MTR Gaming Group Inc. (MNTG) CEO Ted Arneault was looking forward to future growth as he released the second quarter fiscal results for his company.
Higher interest payments were blamed for the company’s net income decline of 10% with the total $3.5 million or $0.12 per diluted share failing to match last year’s $3.9 million profit or $0.13 a share.
However, revenue for the period increased to $75.5 million from last year’s $67.1 million.
The future was where Arneault was focusing while telling investors that "I think we’ve made remarkable strides."
The company recently completed the purchase of Scioto Downs, a harness racing facility near Columbus, Ohio, for $19 million; planned to spend $56 million to build a harness racing track in Erie, Pa., although the company’s license, that already has survived one court challenge, now faces another, and the hope of building a $100 million thoroughbred track in Harmar Township, Pa., about 11 miles from Downtown Pittsburgh.
Arneault cited the company’s success at running a thoroughbred operation with slot machines at its Mountaineer Park as giving it an edge in the bidding for the thoroughbred racing license.
"I truly believe that with our experience in the thoroughbred racing area and operating a slot machine facility to help with economic development, we have the strongest application for the (Pittsburgh) license.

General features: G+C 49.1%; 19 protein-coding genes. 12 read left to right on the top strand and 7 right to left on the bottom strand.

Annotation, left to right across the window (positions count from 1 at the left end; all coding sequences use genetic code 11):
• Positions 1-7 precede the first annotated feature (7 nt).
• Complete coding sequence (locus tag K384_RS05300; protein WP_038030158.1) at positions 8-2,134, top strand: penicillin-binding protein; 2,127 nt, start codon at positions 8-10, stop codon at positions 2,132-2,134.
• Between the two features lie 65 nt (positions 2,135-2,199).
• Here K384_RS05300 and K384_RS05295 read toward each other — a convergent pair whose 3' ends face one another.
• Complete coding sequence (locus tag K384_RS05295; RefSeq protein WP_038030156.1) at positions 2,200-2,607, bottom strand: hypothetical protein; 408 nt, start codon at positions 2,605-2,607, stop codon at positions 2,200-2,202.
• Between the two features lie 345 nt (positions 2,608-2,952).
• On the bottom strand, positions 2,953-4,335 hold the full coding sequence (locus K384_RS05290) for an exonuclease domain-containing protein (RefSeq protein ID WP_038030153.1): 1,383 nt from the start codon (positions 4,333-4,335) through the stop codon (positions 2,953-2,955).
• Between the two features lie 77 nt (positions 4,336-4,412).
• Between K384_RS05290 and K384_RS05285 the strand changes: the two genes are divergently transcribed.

Still awaited is action by the Pennsylvania lawmakers relative to authorizing the state’s racetracks to install video lottery machines. MTR Gaming has indicated it will go forward with the Erie facility regardless of whether slots are permitted. The thoroughbred license, however, will be contingent of expanding gaming.
Las Vegas Sands
The Venetian Casino Resort and the Grand Canal Shops, owned by Las Vegas Sands, Inc., a privately held company controlled by Sheldon Adelson, reported record results for the period that ended on June 30.
Net revenues were $150.4 million, an increase of 17.3% from net revenues of $128.2 million the second quarter of 2002. Net income for the period rose to $15.9 million. Last year, the company reported a loss of $44.2 million during the second quarter.
Adjusted property EBITDAR (earnings before interest, taxes, depreciation, amortization and rent) jumped to $61.5 million, a 37% increase over last year’s $44.9 million.
In remarking on the quarter’s experience, Bill Weidner, president and COO, said "We believe that our room, casino, food and beverage, and retail business, along with increased mall traffic and the enhanced mall tenants sales, all positively contributed to the overall strength of the Venetian."
Going forward, he said, the opening of the "Venezia" hotel tower, adding 1,013 luxury all-suite rooms "will further enhance the property." Also beefing up the property was the opening of the Venetian Congress Center that adds 150,000 square feet to its exposition area. The addition also includes three ballrooms, 64 meeting rooms and three permanent boardrooms.
Under construction, he said, was the Sands Macao, the company’s first casino in the Chinese enclave, which is expected to open during the first quarter of 2004.
Record quarterly revenues, net earnings and earnings per share were reported by Churchill Downs Inc. (CHDN) for the June 30 period.